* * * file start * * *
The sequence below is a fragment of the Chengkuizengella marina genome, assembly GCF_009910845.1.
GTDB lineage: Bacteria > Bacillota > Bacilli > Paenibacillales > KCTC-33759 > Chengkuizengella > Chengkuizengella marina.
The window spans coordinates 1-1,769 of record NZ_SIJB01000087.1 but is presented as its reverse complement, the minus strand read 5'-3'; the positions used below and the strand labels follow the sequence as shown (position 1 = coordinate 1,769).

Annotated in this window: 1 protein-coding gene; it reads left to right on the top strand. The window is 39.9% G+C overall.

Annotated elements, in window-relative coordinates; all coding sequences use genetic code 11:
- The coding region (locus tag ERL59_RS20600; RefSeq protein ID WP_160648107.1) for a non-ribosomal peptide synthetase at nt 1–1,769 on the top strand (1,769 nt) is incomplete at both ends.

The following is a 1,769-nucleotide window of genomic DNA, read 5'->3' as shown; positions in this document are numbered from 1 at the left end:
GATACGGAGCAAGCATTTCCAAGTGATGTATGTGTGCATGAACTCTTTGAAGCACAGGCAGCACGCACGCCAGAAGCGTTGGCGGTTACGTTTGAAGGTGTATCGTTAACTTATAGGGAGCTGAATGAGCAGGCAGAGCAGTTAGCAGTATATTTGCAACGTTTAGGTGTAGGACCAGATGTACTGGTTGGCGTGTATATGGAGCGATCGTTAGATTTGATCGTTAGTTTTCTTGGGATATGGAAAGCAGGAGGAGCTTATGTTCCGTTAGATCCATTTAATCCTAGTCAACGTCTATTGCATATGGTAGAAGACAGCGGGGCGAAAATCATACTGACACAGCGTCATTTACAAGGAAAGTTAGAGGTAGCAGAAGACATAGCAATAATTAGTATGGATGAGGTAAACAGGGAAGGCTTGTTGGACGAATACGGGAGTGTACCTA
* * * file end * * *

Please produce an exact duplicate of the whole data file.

The sequence below is a fragment of the Chengkuizengella marina genome, assembly GCF_009910845.1.
GTDB lineage: Bacteria > Bacillota > Bacilli > Paenibacillales > KCTC-33759 > Chengkuizengella > Chengkuizengella marina.
The window spans coordinates 1-1,769 of record NZ_SIJB01000087.1 but is presented as its reverse complement, the minus strand read 5'-3'; the positions used below and the strand labels follow the sequence as shown (position 1 = coordinate 1,769).

Annotated in this window: 1 protein-coding gene; it reads left to right on the top strand. The window is 39.9% G+C overall.

Annotated elements, in window-relative coordinates; all coding sequences use genetic code 11:
- The coding region (locus tag ERL59_RS20600; RefSeq protein ID WP_160648107.1) for a non-ribosomal peptide synthetase at nt 1–1,769 on the top strand (1,769 nt) is incomplete at both ends.

The following is a 1,769-nucleotide window of genomic DNA, read 5'->3' as shown; positions in this document are numbered from 1 at the left end:
GATACGGAGCAAGCATTTCCAAGTGATGTATGTGTGCATGAACTCTTTGAAGCACAGGCAGCACGCACGCCAGAAGCGTTGGCGGTTACGTTTGAAGGTGTATCGTTAACTTATAGGGAGCTGAATGAGCAGGCAGAGCAGTTAGCAGTATATTTGCAACGTTTAGGTGTAGGACCAGATGTACTGGTTGGCGTGTATATGGAGCGATCGTTAGATTTGATCGTTAGTTTTCTTGGGATATGGAAAGCAGGAGGAGCTTATGTTCCGTTAGATCCATTTAATCCTAGTCAACGTCTATTGCATATGGTAGAAGACAGCGGGGCGAAAATCATACTGACACAGCGTCATTTACAAGGAAAGTTAGAGGTAGCAGAAGACATAGCAATAATTAGTATGGATGAGGTAAACAGGGAAGGCTTGTTGGACGAATACGGGAGTGTACCTA